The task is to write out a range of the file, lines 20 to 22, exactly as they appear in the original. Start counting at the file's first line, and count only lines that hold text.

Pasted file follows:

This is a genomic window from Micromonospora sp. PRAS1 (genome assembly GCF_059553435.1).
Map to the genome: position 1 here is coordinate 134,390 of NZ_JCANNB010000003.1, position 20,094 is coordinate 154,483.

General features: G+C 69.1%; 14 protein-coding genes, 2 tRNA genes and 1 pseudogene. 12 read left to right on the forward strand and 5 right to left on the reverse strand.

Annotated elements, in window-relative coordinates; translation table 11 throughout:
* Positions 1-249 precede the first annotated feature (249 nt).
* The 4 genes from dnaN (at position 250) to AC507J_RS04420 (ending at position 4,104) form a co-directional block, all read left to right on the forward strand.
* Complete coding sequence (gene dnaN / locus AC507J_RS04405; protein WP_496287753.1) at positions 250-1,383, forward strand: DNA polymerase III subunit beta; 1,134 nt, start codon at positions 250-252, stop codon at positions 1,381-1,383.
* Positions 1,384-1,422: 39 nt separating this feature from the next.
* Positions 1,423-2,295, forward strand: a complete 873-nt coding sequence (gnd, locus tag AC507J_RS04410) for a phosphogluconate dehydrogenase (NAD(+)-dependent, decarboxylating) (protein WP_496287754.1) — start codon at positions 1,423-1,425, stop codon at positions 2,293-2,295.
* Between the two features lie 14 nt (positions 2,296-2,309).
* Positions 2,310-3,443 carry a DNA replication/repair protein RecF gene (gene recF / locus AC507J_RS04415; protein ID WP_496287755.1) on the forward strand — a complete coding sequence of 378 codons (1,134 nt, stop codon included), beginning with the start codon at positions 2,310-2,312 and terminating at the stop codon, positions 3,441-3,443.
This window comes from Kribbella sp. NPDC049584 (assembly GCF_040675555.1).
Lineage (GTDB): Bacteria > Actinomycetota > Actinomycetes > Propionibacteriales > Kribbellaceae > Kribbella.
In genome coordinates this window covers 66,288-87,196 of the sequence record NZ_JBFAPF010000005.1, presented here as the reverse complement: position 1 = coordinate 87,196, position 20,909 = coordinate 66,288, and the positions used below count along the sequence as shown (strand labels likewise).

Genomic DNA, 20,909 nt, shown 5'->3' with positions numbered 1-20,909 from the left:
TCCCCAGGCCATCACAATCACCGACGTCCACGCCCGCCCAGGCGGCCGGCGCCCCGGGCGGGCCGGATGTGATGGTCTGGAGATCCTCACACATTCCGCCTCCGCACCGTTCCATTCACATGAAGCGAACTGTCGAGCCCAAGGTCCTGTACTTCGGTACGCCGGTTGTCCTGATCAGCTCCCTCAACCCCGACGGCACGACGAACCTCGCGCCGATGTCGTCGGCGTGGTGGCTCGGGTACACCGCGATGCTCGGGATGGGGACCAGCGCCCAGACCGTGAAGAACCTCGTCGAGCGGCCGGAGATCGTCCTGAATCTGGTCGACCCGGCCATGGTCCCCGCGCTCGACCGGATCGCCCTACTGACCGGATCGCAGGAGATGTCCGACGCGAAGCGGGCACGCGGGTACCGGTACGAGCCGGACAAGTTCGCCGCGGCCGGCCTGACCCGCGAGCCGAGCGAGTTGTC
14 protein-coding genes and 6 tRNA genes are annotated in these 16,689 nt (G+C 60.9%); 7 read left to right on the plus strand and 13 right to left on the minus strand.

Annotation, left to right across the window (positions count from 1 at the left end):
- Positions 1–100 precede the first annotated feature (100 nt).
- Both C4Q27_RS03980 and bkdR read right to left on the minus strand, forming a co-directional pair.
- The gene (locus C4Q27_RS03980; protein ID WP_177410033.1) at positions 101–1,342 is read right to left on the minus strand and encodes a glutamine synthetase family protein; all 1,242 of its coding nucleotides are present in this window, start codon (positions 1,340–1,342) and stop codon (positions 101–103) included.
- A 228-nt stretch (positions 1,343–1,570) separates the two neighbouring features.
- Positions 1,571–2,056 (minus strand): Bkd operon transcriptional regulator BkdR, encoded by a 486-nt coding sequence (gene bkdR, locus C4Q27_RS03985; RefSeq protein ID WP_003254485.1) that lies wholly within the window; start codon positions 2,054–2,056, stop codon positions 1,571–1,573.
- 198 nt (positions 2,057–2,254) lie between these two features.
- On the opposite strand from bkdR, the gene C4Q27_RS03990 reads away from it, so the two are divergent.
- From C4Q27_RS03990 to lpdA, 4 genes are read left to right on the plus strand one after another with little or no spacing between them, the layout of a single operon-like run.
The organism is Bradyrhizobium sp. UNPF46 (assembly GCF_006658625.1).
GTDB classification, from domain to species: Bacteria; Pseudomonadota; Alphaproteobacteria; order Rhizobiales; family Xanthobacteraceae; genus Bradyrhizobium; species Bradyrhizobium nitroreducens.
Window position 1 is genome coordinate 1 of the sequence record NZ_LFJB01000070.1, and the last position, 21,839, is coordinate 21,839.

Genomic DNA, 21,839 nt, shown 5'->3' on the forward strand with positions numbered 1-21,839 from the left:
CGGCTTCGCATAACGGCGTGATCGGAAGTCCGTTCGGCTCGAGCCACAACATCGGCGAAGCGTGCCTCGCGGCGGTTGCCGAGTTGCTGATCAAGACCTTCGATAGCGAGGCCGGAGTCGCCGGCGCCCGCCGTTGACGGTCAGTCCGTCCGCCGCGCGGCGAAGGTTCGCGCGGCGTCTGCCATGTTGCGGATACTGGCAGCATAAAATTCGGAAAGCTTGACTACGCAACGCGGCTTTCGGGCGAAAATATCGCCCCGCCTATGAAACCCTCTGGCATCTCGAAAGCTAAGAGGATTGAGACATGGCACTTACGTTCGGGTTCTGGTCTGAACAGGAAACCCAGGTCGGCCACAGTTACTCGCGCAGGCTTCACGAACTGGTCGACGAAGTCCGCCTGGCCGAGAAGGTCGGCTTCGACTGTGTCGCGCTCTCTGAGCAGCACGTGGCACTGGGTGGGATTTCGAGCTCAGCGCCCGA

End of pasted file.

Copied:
- Both C4Q27_RS03980 and bkdR read right to left on the minus strand, forming a co-directional pair.
- The gene (locus C4Q27_RS03980; protein ID WP_177410033.1) at positions 101–1,342 is read right to left on the minus strand and encodes a glutamine synthetase family protein; all 1,242 of its coding nucleotides are present in this window, start codon (positions 1,340–1,342) and stop codon (positions 101–103) included.
- A 228-nt stretch (positions 1,343–1,570) separates the two neighbouring features.